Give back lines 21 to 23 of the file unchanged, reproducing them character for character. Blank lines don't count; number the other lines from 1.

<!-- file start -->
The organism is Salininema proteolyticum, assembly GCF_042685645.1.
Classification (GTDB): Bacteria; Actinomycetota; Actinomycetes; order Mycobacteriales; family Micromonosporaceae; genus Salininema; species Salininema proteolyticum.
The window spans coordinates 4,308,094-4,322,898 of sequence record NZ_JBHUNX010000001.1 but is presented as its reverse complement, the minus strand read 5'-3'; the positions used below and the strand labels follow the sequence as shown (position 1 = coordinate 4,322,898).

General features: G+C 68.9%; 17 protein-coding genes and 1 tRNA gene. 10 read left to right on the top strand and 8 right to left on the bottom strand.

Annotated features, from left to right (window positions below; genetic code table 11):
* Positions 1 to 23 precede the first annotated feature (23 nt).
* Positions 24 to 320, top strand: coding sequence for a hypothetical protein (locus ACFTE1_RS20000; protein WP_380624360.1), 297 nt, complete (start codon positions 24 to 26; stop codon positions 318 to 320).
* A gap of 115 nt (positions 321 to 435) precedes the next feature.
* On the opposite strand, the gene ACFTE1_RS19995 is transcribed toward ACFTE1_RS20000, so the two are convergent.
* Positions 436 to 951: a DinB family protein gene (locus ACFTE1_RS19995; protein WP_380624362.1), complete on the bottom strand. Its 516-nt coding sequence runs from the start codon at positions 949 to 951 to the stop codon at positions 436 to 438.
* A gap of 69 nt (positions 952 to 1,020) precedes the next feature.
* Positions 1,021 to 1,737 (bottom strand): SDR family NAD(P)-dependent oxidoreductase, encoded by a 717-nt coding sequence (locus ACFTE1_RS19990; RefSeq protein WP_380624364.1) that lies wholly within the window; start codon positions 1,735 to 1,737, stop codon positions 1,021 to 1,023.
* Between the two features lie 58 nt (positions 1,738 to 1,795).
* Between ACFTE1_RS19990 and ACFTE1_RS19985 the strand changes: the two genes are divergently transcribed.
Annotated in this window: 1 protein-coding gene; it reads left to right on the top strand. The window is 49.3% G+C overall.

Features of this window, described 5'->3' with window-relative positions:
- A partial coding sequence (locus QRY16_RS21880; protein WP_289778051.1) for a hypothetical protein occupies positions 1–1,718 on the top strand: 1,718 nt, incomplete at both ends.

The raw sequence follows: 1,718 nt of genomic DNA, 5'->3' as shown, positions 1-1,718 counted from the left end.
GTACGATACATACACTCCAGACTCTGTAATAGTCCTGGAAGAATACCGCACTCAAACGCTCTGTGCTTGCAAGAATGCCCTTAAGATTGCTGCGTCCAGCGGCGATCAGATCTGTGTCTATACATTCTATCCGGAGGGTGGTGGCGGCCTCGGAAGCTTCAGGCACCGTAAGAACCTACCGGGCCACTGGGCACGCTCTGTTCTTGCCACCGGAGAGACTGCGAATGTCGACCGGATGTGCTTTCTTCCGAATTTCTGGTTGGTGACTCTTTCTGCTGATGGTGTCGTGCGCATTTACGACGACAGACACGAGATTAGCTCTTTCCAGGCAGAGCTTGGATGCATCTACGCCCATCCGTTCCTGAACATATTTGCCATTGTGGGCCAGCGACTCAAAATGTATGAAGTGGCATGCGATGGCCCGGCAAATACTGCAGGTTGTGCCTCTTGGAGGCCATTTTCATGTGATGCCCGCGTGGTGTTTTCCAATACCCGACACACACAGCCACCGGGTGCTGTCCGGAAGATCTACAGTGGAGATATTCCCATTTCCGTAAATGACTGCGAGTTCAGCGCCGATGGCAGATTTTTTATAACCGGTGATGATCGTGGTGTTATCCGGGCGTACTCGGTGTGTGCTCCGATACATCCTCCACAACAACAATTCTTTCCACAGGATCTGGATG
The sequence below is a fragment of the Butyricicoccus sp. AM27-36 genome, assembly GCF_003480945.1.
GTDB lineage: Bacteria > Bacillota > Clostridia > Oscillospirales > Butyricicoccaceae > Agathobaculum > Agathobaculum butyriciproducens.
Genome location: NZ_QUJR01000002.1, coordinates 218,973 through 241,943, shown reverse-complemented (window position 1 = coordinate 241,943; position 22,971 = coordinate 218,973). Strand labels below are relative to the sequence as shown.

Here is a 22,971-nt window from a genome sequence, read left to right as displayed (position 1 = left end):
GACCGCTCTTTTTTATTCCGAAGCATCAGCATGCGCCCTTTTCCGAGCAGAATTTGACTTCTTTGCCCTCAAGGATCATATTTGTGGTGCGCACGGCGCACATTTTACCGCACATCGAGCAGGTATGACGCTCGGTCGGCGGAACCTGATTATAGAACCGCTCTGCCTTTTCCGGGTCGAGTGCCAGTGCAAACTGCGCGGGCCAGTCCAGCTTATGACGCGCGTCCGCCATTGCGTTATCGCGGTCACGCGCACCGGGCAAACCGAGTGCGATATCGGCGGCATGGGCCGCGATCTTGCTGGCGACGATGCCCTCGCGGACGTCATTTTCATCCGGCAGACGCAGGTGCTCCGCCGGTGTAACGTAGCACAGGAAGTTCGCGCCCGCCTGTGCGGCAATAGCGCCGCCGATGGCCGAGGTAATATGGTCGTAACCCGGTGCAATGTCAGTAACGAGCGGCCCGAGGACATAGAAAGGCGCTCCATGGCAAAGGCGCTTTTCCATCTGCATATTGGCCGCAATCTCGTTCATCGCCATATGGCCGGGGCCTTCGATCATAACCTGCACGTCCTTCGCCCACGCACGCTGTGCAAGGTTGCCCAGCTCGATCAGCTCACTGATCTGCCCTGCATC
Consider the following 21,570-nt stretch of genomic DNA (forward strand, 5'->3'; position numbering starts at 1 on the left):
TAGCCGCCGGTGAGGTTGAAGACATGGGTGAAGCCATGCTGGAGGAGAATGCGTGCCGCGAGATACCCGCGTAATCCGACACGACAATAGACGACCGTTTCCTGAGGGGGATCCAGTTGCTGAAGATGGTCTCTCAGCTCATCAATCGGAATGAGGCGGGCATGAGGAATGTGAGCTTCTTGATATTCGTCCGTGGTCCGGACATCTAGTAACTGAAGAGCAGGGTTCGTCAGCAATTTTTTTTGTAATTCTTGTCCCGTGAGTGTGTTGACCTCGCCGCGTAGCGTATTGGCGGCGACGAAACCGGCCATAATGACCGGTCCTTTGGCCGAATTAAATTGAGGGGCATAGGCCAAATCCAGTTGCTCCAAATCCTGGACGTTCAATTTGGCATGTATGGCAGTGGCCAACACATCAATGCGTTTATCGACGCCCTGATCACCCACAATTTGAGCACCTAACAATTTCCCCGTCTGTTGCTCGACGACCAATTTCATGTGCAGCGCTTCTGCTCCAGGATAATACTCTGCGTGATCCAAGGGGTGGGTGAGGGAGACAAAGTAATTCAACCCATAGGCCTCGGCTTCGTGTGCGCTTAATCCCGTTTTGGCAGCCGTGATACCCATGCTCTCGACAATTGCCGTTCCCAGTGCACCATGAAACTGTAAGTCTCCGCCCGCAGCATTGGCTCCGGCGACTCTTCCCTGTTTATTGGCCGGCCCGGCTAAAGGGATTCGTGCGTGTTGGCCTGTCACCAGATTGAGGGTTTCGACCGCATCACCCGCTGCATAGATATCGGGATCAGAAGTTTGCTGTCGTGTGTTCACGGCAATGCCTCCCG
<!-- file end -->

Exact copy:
GTDB lineage: Bacteria > Bacillota > Clostridia > Oscillospirales > Butyricicoccaceae > Agathobaculum > Agathobaculum butyriciproducens.
Genome location: NZ_QUJR01000002.1, coordinates 218,973 through 241,943, shown reverse-complemented (window position 1 = coordinate 241,943; position 22,971 = coordinate 218,973). Strand labels below are relative to the sequence as shown.

Here is a 22,971-nt window from a genome sequence, read left to right as displayed (position 1 = left end):